Carbohydrates will provide the energy. As koi are cold-blooded animals, they do not need a lot of carbohydrates to generate body heat on a continual basis.  Much depends on the temperature of the pond water as lower temperature means that the koi will not be so active and will need less feeding. 

Kois need a greater amount of vitamins than people because their digestive system is not highly developed.  Vitamins B, C and E are provided in most commercial koi feed.

How about snacks?  Fresh lettuce, celery, mangoes and oranges occasionally.   Live insects may be a treat but they carry the risk of introducing disease into the koi.

What are the ingredients of commercial koi feed?

Wheat germ is a natural source of Vitamin E.  Its high quality protein helps koi to grow faster.  Vitamin E is reported to be responsible for fertility and improve blood circulation.

Carotene in koi feed improves the red or orange colour of koi.

Spirulina algae brings out the natural vibrant colour.

Medicated food sticks contains drug such as malachite green and are used for the treatment of parasitic diseases such as ick, unicellular skin and gill parasites and prevents infection by free swimming parasites.  Usually the drug will not harm the other aquatic plants.

Brine shrimps are continuous filter feeders.  They can deliver food and nutrients to your fish through a process known as bio enrichment.  Some commercial koi feed contains brine shrimp.


In Singapore, children love to feed bread to the koi.  Bread should not be the sole diet.    A varied and balanced diet is important for your koi.  One type of commercial feed will not cover everything especially when the koi is growing or breeding.   The temperature, oxygen content and quality of your pond water must be ideal for the koi if you want them to survive.  Feeding at the same place everyday if your garden pond is very big ensures that the fish will not need to hunt for food and will get its daily intake.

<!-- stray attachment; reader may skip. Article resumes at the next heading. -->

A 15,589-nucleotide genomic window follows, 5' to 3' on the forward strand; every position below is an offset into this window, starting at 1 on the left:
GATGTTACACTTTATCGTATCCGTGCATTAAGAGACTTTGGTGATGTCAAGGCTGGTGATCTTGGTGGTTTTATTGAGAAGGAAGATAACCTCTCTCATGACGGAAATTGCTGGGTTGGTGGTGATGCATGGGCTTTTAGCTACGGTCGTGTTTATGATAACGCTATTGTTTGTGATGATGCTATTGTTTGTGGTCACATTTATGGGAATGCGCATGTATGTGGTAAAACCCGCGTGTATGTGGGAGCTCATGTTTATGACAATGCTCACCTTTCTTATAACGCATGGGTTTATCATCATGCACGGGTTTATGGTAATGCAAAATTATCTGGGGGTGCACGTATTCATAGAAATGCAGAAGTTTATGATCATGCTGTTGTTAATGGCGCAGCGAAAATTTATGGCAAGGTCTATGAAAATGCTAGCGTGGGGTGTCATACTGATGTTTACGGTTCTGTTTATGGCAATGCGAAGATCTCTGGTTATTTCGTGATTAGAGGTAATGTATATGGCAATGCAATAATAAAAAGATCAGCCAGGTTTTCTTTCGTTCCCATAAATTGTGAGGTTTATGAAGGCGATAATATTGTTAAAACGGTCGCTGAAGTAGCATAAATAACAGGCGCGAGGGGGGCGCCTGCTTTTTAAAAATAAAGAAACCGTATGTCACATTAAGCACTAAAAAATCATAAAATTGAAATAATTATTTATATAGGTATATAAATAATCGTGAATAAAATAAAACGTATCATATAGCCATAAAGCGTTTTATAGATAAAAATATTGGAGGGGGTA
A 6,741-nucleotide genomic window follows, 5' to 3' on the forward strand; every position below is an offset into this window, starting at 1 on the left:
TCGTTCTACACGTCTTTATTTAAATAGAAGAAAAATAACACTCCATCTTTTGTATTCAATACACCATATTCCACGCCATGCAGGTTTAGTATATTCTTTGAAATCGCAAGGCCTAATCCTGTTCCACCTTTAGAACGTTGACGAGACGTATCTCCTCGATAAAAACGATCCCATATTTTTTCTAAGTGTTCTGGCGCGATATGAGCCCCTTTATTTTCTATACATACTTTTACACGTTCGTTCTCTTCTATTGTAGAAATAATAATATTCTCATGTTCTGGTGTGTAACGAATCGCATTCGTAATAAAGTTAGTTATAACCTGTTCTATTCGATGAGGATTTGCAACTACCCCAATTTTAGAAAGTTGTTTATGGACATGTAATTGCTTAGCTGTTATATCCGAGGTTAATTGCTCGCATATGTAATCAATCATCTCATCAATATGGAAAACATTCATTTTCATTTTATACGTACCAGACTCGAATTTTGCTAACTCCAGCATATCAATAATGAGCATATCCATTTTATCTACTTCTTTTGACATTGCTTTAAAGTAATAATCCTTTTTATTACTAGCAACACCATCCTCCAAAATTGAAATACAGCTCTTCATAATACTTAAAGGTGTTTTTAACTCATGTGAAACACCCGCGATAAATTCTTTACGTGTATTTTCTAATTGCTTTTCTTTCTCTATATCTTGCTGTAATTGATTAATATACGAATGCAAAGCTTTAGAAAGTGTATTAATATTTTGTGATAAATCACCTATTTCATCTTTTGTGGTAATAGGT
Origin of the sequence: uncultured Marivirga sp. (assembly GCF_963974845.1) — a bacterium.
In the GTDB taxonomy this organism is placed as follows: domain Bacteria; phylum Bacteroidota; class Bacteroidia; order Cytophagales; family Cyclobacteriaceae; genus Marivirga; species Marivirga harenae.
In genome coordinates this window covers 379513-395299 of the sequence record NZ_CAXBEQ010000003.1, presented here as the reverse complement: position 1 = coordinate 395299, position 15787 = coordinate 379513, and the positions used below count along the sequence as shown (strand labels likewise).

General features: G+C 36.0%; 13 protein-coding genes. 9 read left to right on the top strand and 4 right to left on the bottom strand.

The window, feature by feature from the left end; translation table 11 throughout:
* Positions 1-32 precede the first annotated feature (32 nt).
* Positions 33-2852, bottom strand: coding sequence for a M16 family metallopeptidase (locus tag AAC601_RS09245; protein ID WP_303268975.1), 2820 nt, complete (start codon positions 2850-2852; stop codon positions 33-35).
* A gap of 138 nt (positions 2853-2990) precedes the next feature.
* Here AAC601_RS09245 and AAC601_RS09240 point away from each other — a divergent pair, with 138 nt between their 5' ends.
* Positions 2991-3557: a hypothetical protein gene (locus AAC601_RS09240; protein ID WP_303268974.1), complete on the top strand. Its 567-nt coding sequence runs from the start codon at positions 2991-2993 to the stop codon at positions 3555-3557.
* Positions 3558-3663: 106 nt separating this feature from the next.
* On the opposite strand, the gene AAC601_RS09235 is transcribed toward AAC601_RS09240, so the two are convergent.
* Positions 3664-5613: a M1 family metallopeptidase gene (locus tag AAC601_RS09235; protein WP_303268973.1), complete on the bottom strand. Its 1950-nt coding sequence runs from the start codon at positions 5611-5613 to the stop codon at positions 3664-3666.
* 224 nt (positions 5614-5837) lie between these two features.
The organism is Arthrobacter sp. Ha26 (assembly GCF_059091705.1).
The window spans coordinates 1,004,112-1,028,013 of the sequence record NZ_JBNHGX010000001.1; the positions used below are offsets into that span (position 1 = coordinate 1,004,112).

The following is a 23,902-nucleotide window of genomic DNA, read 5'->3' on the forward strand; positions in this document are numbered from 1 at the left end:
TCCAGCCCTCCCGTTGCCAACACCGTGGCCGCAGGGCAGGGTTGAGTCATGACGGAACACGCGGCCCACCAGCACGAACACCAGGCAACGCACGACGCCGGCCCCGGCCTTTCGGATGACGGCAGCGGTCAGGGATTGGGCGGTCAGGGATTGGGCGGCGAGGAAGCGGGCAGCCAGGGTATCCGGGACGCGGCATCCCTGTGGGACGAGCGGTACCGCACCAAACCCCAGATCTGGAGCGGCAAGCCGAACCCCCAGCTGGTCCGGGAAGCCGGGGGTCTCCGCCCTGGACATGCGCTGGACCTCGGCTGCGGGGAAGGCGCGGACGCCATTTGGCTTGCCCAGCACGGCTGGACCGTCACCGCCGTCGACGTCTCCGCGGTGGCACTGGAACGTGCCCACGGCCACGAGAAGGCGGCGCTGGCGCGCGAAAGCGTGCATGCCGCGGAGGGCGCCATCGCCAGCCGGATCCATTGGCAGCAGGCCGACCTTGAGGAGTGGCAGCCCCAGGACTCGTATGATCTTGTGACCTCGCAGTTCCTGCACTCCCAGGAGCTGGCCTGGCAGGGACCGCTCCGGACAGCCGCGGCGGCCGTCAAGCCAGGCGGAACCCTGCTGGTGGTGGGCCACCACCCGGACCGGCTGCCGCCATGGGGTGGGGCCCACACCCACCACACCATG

A balanced diet promotes balanced growth and gives the koi resistance against diseases.   Adult kois in Singapore heritage houses will do well with one feed a day.

You do not need to bring the kois for a walk but you do need to ensure that they live in a well aerated and good quality water environment, free from parasites and infections.

Staying healthy, disease free and achieving maximum growth potential will make you enjoy the company of koi in your garden pond.  The beauty of the colours, the graceful swimming and the friendship bond between you and the koi - all these can only be experienced when you come back from a stressful hard day's work.

5-month-old koi in a quarantine tank in a Singapore commercial fish farm 3-month old koi fish in a Singapore commercial fish farm
The December 2001 pictures show healthy kois kept in quarantine tanks in a  commercial fish farm in Singapore accepting kois from breeders and then sold to dealers. 

This farm has many different kinds of ornamental fishes for export to overseas countries.  Fishes include eel, discus, tetras and others. The operator has over 30 years of experience.

50% of the water used is rain water and 50% is the water from the Utilities Board.   The water will be filtered and then ozonised.  The tanks have been stablised for a few months before being used for fishes.  Fishes put into a new cement tank will die.

The big tanks housing growing fishes have a side net to prevent birds from going inside to eat the fish.

There is a overflow pond in this farm receiving the excess medicated water.  This pond will drain out excess water into the sewerage pond which connects to the sewereage system.  The sick fish in this pond is said to recover from illness after some time inside this pond. The sun and low stocking rate may be help the fish to recover.     

The farm has a wide roads so that containers can reverse.  A big spotlight like those you see in a football stadium is installed for night business.

Commercial ornamental fish farming is a big and profitable business if you know how to do it.